Small Great Things by Jodi Picoult
My rating: 3.5 of 5 stars
Ruth Jefferson is a successful labor and delivery nurse with over twenty years of experience. She has a nice home and a college-bound seventeen-year-old son, Edison. She also happens to be African American. When Ruth takes over for a colleague at shift change, she is simply doing a checkup on newborn baby boy Davis. But after his checkup, she's told Davis' parents don't want her touching their child. A post-it note in his file states that no African American staff should be touching the patient. Ruth is shocked-- and angry. The next day, when Davis has a medical emergency, Ruth is faced with a choice. Does she help the baby--defying the order of the parents and her supervisor? Ruth's decision leads her on a path that involves the police and being charged with a serious crime. Police come into her home, handcuffing her and her son. Her public defender, Kennedy McQuarrie, recommends that Ruth's defense not involve race: a lightning rod for juries, she says. But Ruth is angry and humiliated and wants to clear her name, at whatever the cost.
This is a touching and powerful novel. Told from the varying points of view of Ruth, Kennedy, and Turk--baby Davis' father-- it is a compelling look at how race and family history shapes the person we become. It is a poignant story at points: it is amazing what people can rationalize when it comes to hatred. I found the novel very fitting right now, with what's going on in the U.S. Honestly, it's very frightening at times and hits a little too close to home.
Picoult's characters are well-formed and dynamic, and you find yourself drawn into parts of each.
Turk, obviously, despite the loss of his child, is not a sympathetic character, but he is a complex one; his progression over the course of the novel is intriguing, and it's amazing how Picoult did not make him a one dimensional white supremacist. The book is extremely well-researched; both from the side of white supremacy, as well as racism and the medical aspects of Davis' case. Kennedy is likeable and her struggle with Ruth's case, as she realizes the depth of both the visible and latent racism her client faces on a daily basis, is real and relatable. I applaud Picoult for tackling such a difficult subject with such honesty. It's almost as if, through Kennedy, she's admitting exactly what she doesn't know. (I highly recommend reading Picoult's afterword, as well.)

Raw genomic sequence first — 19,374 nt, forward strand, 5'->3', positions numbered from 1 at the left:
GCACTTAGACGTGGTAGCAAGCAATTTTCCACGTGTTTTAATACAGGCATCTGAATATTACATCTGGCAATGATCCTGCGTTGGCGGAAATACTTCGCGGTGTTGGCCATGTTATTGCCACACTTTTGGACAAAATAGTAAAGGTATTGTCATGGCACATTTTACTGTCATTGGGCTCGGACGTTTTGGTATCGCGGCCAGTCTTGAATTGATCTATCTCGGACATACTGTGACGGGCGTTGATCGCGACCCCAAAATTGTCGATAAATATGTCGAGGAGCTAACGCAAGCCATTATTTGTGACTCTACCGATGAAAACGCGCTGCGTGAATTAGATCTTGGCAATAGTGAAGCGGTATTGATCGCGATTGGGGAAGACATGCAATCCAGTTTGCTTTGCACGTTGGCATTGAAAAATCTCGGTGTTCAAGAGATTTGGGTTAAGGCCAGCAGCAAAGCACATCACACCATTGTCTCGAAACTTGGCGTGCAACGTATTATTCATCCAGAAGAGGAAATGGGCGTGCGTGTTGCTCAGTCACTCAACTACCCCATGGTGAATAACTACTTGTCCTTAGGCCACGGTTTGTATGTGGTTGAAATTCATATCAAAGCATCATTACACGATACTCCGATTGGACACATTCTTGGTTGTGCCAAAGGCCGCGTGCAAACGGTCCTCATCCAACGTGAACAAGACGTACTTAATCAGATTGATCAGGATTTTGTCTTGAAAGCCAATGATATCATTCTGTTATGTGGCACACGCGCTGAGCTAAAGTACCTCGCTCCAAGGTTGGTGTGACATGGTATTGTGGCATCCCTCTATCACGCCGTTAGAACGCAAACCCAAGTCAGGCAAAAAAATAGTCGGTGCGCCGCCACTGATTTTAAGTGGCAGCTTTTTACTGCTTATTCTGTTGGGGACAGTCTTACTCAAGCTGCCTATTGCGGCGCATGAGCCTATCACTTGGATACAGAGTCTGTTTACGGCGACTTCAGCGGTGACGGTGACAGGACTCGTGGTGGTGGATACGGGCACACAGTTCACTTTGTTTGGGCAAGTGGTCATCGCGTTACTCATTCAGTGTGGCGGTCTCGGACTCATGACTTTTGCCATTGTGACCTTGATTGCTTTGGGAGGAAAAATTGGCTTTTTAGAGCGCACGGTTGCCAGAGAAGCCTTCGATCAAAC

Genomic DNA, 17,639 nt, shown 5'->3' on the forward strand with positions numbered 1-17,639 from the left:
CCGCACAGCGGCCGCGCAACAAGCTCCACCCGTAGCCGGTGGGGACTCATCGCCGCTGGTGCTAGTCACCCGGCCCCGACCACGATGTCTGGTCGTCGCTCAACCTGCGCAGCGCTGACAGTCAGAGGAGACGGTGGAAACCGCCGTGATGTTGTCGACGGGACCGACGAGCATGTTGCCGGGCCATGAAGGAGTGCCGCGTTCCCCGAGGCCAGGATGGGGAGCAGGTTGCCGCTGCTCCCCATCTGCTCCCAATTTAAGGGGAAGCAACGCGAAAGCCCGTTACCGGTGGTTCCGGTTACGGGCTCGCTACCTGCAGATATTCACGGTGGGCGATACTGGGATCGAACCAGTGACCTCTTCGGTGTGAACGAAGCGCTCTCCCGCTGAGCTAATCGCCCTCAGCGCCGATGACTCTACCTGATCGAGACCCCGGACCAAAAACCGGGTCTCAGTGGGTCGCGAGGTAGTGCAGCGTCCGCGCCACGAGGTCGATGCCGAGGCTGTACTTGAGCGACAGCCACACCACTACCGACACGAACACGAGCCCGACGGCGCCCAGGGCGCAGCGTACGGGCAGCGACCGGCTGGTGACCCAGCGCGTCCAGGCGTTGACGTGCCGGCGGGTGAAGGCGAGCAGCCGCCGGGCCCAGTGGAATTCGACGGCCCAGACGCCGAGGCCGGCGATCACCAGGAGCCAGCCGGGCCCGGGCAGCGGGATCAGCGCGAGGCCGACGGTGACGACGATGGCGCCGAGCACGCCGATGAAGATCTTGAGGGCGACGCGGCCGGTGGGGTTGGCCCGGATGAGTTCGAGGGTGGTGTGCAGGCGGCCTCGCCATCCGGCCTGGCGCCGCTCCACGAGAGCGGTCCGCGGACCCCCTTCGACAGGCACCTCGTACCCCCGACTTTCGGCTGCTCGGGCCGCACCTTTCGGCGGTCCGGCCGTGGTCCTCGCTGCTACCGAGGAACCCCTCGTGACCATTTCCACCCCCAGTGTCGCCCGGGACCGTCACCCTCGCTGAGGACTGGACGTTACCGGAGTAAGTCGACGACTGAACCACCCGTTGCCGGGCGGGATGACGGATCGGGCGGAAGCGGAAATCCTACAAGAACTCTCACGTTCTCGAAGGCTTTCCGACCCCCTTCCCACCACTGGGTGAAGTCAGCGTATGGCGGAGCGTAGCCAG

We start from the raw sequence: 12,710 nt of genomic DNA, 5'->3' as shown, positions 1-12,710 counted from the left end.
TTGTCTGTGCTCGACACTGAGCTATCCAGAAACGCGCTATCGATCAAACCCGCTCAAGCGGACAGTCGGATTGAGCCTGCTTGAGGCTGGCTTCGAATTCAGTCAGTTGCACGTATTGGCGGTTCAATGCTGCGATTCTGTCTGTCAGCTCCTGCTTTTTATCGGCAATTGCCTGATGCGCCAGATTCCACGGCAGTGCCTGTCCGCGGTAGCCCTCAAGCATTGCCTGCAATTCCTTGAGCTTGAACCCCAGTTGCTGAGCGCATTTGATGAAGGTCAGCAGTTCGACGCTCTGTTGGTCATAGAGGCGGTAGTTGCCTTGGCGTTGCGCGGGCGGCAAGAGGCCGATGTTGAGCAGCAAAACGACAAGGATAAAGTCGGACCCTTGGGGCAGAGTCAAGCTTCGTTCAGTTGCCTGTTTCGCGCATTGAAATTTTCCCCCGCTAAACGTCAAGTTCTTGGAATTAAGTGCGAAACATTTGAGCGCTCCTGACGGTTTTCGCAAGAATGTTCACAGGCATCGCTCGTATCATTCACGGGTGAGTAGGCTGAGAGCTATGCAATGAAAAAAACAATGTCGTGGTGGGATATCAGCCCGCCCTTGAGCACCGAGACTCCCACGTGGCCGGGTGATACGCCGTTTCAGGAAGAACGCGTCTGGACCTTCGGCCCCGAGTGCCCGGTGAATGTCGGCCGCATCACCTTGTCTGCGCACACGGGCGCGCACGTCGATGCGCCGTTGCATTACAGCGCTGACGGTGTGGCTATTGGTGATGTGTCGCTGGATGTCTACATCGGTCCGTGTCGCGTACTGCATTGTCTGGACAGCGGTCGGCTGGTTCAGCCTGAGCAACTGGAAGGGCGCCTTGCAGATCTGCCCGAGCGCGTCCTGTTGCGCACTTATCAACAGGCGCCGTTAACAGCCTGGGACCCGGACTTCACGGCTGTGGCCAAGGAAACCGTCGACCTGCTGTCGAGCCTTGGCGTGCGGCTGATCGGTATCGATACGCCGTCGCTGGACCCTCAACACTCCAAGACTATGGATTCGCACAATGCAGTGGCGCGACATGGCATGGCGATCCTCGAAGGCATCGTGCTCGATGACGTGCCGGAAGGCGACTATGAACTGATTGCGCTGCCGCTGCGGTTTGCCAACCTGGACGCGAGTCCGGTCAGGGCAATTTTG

For me, the hardest parts of the book was that it gets a little too poetic in the Jodi Picoult way (those who frequently read her novels will identify), with her waxing on about race and parents and being brought together, versus letting the story tell itself. At points the book just goes on and on a bit, versus getting to the story and the point. There are lots of little subplots that go off, detracting at times from the main story and frustrating the reader. And, of course, there are some weird twists and plot points in the typical Picoult style, though they don't seem to pack the punch of her older novels. It all wraps up a little too smoothly, though I have to confess I sort of enjoyed the ending. It may have been a bit trite, but I am often a sucker for such things.
Overall, I was impressed with how Picoult approached this novel, and I enjoyed the storyline for the most part (I was certainly invested), though it dawdled at times and ended a bit too easily. I'd rate this a strong 3.5 - 3.75 stars. Certainly worth reading, especially if you're a Picoult fan.
I received a copy of this novel from the publisher and Netgalley; is available everywhere as of 10/11/2016.
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